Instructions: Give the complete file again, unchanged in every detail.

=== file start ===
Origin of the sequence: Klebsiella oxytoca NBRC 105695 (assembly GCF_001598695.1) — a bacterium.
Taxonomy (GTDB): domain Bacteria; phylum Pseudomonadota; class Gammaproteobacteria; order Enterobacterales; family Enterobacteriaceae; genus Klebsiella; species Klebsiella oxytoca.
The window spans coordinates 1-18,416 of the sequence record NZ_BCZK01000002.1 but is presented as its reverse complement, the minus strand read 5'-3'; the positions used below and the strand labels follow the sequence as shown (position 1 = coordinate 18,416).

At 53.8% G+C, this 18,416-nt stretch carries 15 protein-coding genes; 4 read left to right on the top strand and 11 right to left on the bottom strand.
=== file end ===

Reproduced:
Origin of the sequence: Klebsiella oxytoca NBRC 105695 (assembly GCF_001598695.1) — a bacterium.
Taxonomy (GTDB): domain Bacteria; phylum Pseudomonadota; class Gammaproteobacteria; order Enterobacterales; family Enterobacteriaceae; genus Klebsiella; species Klebsiella oxytoca.
The window spans coordinates 1-18,416 of the sequence record NZ_BCZK01000002.1 but is presented as its reverse complement, the minus strand read 5'-3'; the positions used below and the strand labels follow the sequence as shown (position 1 = coordinate 18,416).

At 53.8% G+C, this 18,416-nt stretch carries 15 protein-coding genes; 4 read left to right on the top strand and 11 right to left on the bottom strand.